Employee misconduct is detrimental to organizations and has attracted vast scholarly attention in the management and ethics literature. Of the various factors examined, competition has been cited as an intuitive structural force that triggers misbehavior (Vadera & Pathki, 2021). Particularly, recent scholarly attention has emphasized the relational lens of competition by treating competition as repetitive interpersonal relationships (i.e., rivalry).
However, there remains ambiguity in the literature regarding the relationship between rivalry and unethical behavior. On the one hand, the prevailing view asserts that exposure to rivalry leads individuals to engage in unethical behavior (Kilduff et al., 2016). On the other hand, this view fails to explain phenomena where perceived competitiveness may also reduce employees’ unethical behavior (Schwepker, 1999). Thus, in order to obtain a comprehensive understanding the relationship of rivalry and cheating behavior amongst healthcare workers and provide insight for organizations to leverage rivalry as one of the positive tools to curb workplace unethical behavior, it is critical to examine the mechanism (e.g. peer monitoring, moral identity) through which rivalry may serve to stifle unethical behavior.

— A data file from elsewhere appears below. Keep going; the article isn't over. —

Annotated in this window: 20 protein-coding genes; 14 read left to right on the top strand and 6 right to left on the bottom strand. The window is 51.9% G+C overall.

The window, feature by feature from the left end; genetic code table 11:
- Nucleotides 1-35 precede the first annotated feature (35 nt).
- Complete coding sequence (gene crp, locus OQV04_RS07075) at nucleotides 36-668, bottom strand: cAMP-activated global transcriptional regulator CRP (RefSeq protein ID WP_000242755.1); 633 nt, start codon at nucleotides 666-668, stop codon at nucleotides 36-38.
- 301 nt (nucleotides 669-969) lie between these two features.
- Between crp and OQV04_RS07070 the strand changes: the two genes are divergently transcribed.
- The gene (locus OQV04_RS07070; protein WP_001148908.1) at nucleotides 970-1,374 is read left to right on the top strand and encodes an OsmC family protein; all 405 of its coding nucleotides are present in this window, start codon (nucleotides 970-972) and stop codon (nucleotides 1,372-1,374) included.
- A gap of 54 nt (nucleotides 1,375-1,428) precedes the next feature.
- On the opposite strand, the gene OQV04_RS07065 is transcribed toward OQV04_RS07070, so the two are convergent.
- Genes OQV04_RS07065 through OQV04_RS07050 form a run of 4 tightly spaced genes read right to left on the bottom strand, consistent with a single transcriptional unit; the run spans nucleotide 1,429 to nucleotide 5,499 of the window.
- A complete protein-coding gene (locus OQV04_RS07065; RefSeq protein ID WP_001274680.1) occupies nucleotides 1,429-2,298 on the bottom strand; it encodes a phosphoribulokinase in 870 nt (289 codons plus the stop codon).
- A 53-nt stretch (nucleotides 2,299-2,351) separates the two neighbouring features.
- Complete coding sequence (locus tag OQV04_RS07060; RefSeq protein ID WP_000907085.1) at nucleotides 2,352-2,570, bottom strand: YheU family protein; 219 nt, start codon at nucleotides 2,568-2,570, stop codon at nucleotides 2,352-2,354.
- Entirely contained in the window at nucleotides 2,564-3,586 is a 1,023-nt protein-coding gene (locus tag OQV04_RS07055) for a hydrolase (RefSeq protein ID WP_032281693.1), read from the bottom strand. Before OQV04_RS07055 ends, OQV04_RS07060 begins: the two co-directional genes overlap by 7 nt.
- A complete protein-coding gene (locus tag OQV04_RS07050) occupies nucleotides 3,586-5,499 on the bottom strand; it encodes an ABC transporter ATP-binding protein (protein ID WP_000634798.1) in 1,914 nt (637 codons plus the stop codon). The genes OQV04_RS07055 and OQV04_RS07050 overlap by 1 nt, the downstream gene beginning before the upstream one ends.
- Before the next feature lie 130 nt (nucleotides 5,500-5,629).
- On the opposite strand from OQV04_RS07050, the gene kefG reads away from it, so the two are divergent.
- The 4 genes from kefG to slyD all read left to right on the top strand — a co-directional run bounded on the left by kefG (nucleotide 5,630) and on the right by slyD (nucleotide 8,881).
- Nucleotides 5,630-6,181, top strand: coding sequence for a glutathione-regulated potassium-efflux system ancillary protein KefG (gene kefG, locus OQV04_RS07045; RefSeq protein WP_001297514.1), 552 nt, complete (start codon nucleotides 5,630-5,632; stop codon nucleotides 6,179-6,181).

Data analysis, survey management, literature review